16. A triazine in accordance with claim 1 wherein R3 is oxygen.
17. A triazine in accordance with claim 1 wherein R4 is oxygen.
18. A triazine of the formula
wherein Ar1, and Ar2 are each independently an aryl; and R1 and R2 are selected from the group consisting of hydrogen, an alkyl, an aryl, an alkoxy, a halogen atom, and a cyano.
19. A triazine of the formula
wherein Ar1, Ar2, Ar3, and Ar4 are each independently an aryl; R1 and R2 are selected from the group consisting of hydrogen, an alkyl, an aryl, an alkoxy, a halogen atom, and a cyano.
20. A triazine of the formula
wherein Ar1, Ar2, Ar3, and Ar4 are each independently an aryl; R1 and R2 are selected from the group consisting of hydrogen, an alkyl, an aryl, an alkoxy, a halogen atom, and a cyano; R3 and R4 are each selected from the group consisting of C(R′R″), alkylene, an oxygen atom, a sulfur atom, and Si(R′R″), wherein R′ and R″ are selected from the group consisting of hydrogen, alkyl, alkoxy, and aryl.
21. A triazine of the formula
wherein Ar1, Ar2, Ar3, and Ar4 are each independently an aryl; R1 and R2 are selected from the group consisting of hydrogen, an alkyl, an aryl, an alkoxy, a halogen atom, and a cyano.
22. An electroluminescent device containing as the electron transport a triazine of claim 1.
23. An electroluminescent device containing as the electron transport a triazine of claim 18.
24. An electroluminescent device containing as the electron transport a triazine of claim 19.
25. An electroluminescent device containing as the electron transport a triazine of claim 20.
26. An electroluminescent device containing as the electron transport a triazine of claim 21.
27. A triazine of the formulas
wherein Ar1, Ar2, Ar3, and Ar4 are each independently aromatic or aliphatic; R1 and R2 are selected from the group consisting of hydrogen, an alkyl, an aryl, an alkoxy, a halogen atom, and a cyano; R3 and R4 are each selected from the group consisting of C(R′R″), alkylene, an oxygen atom, a sulfur atom, and Si(R′R″), wherein R′ and R″ are selected from the group consisting of hydrogen, alkyl, alkoxy, and aryl, and Ar1, Ar2, Ar3, and Ar4 are aryl.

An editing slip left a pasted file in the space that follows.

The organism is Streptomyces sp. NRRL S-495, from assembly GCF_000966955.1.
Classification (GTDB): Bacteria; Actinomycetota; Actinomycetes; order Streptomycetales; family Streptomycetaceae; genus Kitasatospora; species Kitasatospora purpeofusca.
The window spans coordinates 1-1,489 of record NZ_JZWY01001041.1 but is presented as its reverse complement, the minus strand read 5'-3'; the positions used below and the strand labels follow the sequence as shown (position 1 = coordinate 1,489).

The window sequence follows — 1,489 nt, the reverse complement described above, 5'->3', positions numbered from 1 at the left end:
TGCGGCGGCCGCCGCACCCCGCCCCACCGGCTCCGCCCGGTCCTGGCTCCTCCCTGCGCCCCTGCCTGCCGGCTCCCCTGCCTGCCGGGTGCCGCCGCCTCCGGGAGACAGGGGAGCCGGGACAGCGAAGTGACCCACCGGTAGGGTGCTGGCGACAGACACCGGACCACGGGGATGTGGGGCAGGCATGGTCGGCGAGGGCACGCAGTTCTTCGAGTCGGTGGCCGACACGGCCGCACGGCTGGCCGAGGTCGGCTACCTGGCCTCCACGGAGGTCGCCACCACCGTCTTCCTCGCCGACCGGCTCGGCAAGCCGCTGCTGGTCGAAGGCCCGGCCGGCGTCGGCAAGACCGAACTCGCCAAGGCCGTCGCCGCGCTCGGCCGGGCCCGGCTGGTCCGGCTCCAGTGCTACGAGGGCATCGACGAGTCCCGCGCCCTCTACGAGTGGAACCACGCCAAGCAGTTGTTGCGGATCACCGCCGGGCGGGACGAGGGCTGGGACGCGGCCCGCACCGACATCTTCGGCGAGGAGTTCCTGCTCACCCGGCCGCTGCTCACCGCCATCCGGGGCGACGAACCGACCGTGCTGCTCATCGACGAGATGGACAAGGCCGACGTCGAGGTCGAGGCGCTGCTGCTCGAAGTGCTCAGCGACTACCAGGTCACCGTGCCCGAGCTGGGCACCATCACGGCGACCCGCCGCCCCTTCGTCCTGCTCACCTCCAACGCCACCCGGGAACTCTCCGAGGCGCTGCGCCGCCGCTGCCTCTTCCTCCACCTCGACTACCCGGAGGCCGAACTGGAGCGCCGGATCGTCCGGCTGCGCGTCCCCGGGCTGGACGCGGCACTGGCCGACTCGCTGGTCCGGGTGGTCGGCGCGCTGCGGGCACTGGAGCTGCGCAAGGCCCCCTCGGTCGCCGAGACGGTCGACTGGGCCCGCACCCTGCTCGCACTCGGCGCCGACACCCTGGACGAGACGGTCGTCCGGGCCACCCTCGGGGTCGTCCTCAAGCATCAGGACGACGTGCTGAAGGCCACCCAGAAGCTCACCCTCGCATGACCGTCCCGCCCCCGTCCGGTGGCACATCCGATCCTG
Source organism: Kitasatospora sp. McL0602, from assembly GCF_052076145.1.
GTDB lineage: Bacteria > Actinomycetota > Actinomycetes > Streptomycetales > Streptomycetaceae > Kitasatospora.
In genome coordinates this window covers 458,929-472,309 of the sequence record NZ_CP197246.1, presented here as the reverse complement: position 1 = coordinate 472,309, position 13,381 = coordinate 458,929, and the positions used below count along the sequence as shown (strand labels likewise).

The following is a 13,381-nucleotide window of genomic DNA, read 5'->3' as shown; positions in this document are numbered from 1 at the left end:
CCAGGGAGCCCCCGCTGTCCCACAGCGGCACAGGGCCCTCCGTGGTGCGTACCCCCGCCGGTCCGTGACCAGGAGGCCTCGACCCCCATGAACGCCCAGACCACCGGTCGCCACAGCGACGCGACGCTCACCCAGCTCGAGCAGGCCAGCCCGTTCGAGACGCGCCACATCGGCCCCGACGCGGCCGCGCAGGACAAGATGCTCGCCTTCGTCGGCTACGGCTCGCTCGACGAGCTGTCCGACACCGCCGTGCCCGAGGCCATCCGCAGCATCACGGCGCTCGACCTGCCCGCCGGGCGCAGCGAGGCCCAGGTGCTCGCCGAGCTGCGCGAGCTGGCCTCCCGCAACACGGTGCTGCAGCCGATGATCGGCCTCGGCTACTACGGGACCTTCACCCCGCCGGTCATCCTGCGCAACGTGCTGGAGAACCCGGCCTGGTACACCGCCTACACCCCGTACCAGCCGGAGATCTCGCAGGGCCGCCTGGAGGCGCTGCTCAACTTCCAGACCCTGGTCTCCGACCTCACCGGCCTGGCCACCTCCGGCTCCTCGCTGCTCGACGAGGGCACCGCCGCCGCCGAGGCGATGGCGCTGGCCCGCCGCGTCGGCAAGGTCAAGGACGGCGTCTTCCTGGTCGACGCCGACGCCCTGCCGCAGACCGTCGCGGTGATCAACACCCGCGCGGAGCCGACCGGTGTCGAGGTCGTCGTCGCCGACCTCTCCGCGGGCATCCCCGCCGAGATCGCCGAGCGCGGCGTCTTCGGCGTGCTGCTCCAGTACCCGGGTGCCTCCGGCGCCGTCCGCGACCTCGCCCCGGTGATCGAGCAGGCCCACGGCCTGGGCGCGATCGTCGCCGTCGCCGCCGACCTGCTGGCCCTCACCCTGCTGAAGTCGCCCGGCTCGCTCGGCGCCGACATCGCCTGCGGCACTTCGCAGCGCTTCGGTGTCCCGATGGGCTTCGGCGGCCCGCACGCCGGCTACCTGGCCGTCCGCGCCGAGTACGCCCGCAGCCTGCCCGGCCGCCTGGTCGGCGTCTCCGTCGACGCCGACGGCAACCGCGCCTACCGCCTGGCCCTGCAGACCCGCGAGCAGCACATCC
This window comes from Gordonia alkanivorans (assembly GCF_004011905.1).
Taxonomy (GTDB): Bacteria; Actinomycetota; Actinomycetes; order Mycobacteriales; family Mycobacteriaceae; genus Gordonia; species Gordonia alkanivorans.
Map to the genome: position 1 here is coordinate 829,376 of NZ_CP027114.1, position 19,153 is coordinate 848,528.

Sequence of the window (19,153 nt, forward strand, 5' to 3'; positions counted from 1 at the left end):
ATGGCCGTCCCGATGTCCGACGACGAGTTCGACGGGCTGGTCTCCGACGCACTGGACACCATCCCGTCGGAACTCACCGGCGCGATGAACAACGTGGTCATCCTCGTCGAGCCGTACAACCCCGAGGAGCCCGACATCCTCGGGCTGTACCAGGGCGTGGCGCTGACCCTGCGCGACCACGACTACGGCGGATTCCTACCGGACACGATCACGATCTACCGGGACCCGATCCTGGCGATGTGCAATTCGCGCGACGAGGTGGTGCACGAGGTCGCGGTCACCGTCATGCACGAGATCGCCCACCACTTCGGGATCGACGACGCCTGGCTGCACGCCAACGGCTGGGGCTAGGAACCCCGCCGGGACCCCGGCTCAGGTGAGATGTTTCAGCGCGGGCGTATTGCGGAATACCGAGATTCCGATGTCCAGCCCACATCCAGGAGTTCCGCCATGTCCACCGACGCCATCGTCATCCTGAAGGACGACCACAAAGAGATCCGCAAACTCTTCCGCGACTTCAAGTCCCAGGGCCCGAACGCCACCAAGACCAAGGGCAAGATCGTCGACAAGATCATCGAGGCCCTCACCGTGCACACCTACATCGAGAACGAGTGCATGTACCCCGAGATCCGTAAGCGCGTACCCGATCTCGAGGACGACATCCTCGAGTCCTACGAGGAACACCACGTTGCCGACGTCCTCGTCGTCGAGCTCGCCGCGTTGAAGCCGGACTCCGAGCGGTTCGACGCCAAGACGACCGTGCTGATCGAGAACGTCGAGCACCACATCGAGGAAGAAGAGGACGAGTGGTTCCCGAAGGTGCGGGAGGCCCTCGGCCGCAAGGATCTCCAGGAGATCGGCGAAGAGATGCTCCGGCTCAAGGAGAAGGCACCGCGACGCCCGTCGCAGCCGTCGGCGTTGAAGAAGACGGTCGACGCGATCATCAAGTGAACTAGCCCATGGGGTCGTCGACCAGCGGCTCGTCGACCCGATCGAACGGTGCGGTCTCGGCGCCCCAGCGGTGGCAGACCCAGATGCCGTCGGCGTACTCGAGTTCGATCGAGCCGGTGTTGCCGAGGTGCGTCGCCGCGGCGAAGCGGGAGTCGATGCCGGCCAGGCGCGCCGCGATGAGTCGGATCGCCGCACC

28. A triazine in accordance with claim 27 wherein Ar1, Ar2, Ar3, and Ar4 are selected from the group consisting of a phenyl, a biphenylyl, a naphthyl, and a stilbenyl; and wherein said aryl group contains a substituent selected from the group consisting of hydrogen, an alkyl group with from 1 to about 6 carbon atoms, an alkoxy group with from 1 to about 6 carbon atoms, a halogen atom, and a cyano group.
29. A triazine in accordance with claim 27 wherein alkyl contains from 1 to about 25 carbon atoms, and alkoxy contains from 1 to about 25 carbon atoms, and wherein said R1 and R2 are alkyl, or alkoxy.
Description
PATENTS AND COPENDING APPLICATION

Illustrated in U.S. Pat. No. 5,942,340, U.S. Pat. No. 5,952,115, U.S. Pat. No. 5,932,363, U.S. Pat. No. 5,925,472, and U.S. Pat. No. 5,891,587, the disclosures of which are totally incorporated herein by reference, are EL devices. Illustrated in U.S. Ser. No. 09/164,753, the disclosure of which is totally incorporated herein by reference, is an electroluminescent device comprised of an anode, a hole transporting layer, a light emitting layer, and a cathode, wherein said light emitting layer contains a component of the formula

wherein Ar1, Ar2, Ar3, and Ar4 are each independently aryl or optionally aliphatic; R1 and R2 are independently selected from the group consisting of hydrogen, aliphatic, halogen, and cyano; L is a suitable linking group; and n is a number of from 0 to about 3. Illustrated in copending applications U.S. Ser. No. 09/489,527, and U.S. Ser. No. 09/489,144, the disclosures of which are totally incorporated herein by reference, are triazines and electroluminescent devices containing triazines. The appropriate components and processes of the above patents and copending applications may be selected for the present invention in embodiments thereof.

BACKGROUND OF THE INVENTION

This invention is generally directed to organic electroluminescent (EL) devices, and more specifically, to organic EL devices with a number of excellent desired performance characteristics, and which devices are desired that are capable of providing uniform luminescence, high electroluminescent efficiency, excellent durability, and low driving voltages. The organic EL devices of the present invention contain an electron transport component comprised of triazine compounds, and which devices can be selected for use in flat-panel emissive display technologies, including TV screens, computer screens, and the like.

PRIOR ART